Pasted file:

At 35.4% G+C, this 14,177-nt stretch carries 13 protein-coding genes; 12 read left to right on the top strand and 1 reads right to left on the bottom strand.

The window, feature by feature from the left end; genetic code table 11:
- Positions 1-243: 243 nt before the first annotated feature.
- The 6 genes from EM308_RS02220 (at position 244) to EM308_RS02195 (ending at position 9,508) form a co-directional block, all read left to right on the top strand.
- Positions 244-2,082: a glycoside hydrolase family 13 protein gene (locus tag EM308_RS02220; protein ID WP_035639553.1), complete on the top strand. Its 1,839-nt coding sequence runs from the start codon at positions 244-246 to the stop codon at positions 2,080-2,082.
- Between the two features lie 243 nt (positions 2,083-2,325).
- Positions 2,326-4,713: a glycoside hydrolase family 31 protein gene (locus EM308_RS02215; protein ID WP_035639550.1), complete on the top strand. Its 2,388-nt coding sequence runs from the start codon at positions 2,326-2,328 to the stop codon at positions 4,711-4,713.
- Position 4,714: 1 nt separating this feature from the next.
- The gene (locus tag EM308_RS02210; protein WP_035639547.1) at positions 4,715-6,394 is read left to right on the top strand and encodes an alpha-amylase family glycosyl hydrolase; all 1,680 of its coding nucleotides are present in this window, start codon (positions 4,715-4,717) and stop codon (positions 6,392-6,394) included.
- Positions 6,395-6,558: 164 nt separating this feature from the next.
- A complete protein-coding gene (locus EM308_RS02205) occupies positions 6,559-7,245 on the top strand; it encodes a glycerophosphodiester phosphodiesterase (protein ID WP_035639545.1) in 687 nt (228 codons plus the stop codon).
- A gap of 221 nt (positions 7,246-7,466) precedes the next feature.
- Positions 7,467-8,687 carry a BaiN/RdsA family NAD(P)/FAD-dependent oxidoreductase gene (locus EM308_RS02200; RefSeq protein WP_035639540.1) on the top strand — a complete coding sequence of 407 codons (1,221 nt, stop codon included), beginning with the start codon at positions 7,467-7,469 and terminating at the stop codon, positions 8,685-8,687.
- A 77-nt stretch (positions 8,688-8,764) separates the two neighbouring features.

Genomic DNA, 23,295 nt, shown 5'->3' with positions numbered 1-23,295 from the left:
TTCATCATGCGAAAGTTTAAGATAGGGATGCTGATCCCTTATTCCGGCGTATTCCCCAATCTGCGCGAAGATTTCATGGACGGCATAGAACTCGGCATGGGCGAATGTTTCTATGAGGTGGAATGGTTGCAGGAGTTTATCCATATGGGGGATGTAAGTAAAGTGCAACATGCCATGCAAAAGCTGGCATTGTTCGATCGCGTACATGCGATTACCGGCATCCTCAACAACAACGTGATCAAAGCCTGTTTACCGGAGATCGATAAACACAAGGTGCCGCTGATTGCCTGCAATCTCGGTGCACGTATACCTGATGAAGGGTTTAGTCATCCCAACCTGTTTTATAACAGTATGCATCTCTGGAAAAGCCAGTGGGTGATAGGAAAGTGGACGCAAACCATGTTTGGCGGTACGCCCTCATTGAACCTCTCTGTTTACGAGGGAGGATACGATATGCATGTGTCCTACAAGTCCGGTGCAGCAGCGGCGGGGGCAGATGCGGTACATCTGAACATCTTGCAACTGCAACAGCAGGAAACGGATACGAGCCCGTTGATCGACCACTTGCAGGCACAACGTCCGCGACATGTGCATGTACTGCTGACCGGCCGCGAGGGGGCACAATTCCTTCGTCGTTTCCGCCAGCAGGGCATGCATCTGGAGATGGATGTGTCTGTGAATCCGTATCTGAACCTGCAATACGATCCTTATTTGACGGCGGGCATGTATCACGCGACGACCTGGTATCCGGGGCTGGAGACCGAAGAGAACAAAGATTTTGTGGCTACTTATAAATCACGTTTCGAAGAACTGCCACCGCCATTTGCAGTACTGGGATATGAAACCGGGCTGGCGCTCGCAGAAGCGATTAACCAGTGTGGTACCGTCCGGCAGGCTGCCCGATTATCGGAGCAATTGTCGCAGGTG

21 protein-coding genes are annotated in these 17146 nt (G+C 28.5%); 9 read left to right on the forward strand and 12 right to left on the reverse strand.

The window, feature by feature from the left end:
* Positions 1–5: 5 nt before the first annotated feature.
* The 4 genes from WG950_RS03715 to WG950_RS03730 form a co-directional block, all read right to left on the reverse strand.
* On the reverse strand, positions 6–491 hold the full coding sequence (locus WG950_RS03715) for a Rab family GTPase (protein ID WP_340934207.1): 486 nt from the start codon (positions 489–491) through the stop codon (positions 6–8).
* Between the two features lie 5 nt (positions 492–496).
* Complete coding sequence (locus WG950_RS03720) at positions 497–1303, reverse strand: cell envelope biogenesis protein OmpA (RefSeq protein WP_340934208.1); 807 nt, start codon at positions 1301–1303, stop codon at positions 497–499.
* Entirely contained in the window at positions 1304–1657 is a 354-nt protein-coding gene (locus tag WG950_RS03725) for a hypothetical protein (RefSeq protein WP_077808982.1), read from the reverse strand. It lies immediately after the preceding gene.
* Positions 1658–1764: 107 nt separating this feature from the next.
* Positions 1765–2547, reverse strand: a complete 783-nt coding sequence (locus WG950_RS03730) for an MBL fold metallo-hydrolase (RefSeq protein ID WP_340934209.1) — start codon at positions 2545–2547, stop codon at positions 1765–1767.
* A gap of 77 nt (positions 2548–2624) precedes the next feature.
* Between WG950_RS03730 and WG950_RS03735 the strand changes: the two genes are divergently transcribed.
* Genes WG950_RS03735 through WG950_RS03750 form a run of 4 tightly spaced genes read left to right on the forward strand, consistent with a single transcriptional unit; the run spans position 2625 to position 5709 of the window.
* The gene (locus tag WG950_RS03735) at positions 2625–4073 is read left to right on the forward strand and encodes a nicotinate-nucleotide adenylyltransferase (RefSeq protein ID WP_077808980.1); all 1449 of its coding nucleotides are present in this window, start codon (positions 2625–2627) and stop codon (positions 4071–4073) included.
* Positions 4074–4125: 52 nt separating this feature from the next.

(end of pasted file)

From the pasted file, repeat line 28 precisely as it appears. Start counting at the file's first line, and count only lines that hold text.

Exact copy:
* Between WG950_RS03730 and WG950_RS03735 the strand changes: the two genes are divergently transcribed.